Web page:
While top aides such as Parolin have condemned Kirill’s excuse of defending Christian morality as justification for the war, the pope himself has also refrained from making any direct public criticisms of Kirill and his statements in a bid to keep decades of ecumenical dialogue intact.
The closest he came to publicly chastising the Russian Orthodox patriarch was in an interview with Italian newspaper Corriere della Sera published May 3, when Francis said Kirill should not “turn himself into Putin’s altar boy.”
Francis said that when he and Kirill spoke on Zoom in mid-March, Kirill “spent the first 20 minutes holding a piece of paper reading all the reasons for the war.”
“I listened to him, and I told him, ‘I don’t know anything about this. Brother, we are not clerics of the state, we cannot use the language of politics, but of Jesus. We are shepherds of the same holy people of God. That is why we must seek the path of peace, to cease the blast of weapons,’” he said.
The Moscow Patriarchate immediately responded to the pope’s remarks: “Pope Francis chose an incorrect tone to convey the content of this conversation (with the patriarch); Such statements are unlikely to contribute to the establishment of a constructive dialogue between the Roman Catholic and Russian Orthodox churches, which is especially necessary at the present time.”
At the time, a second meeting between the two was being negotiated after their initial historic first meeting in Havana in 2016, which marked the first such encounter between a pope and Russian patriarch.
However, the meeting, tentatively scheduled to take place mid-June in Jerusalem, was called off by the Vatican because of potential diplomatic fallout given the controversy surrounding the Ukraine war and Kirill’s support of it.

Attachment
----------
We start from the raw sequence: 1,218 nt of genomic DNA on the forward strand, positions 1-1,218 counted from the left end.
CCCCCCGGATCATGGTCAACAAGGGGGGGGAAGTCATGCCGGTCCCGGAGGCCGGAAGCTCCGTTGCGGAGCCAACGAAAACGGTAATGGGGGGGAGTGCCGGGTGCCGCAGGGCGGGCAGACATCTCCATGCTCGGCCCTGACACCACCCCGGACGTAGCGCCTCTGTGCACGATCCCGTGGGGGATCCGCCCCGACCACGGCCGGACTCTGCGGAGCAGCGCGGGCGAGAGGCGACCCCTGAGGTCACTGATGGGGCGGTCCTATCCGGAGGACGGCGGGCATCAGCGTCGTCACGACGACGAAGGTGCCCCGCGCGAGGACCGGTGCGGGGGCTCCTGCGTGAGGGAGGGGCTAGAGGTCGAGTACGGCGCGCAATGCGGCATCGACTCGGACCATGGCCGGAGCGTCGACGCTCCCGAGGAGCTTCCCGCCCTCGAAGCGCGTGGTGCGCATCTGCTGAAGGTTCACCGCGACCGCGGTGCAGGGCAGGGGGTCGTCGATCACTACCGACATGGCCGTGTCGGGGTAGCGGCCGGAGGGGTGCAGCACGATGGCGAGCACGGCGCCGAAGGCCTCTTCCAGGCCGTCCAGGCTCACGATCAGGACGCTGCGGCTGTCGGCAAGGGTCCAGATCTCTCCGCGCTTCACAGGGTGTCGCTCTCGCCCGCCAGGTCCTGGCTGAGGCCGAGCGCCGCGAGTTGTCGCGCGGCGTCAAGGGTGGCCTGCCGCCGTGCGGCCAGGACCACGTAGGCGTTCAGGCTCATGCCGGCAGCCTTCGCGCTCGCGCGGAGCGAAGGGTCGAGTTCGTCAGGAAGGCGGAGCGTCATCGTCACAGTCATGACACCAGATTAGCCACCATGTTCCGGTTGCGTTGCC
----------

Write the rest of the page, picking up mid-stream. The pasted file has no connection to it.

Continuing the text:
Kirill has faced increased pressure from both the international community and from the Orthodox community itself over his position.
The European Union Monday announced a fresh package of sanctions against Russia which includes an embargo on most Russian oil imports, and which cited Kirill as being among its blacklisted individuals. However, the Hungarian government has objected to the Russian Church leader’s inclusion.
Earlier this week, the Orthodox Church of Ukraine-Moscow Patriarchate, which for years has been loyal to Kirill and the Russian Orthodox Church, adopted measures to sever ties with the Russian Orthodox Church over Russia’s invasion of Ukraine.
The measures were adopted May 27, and announced on Facebook following a special council in Kyiv that focused on “issues that arose as a result of the military aggression of the Russian Federation against Ukraine.”
“We disagree with the position of Patriarch Kirill of Moscow … on the war in Ukraine,” the statement said.
If Pope Francis and Kirill do in fact attend the Kazak summit, it could provide them an opportunity to hold a conversation without the diplomatic headache caused by a formally scheduled meeting.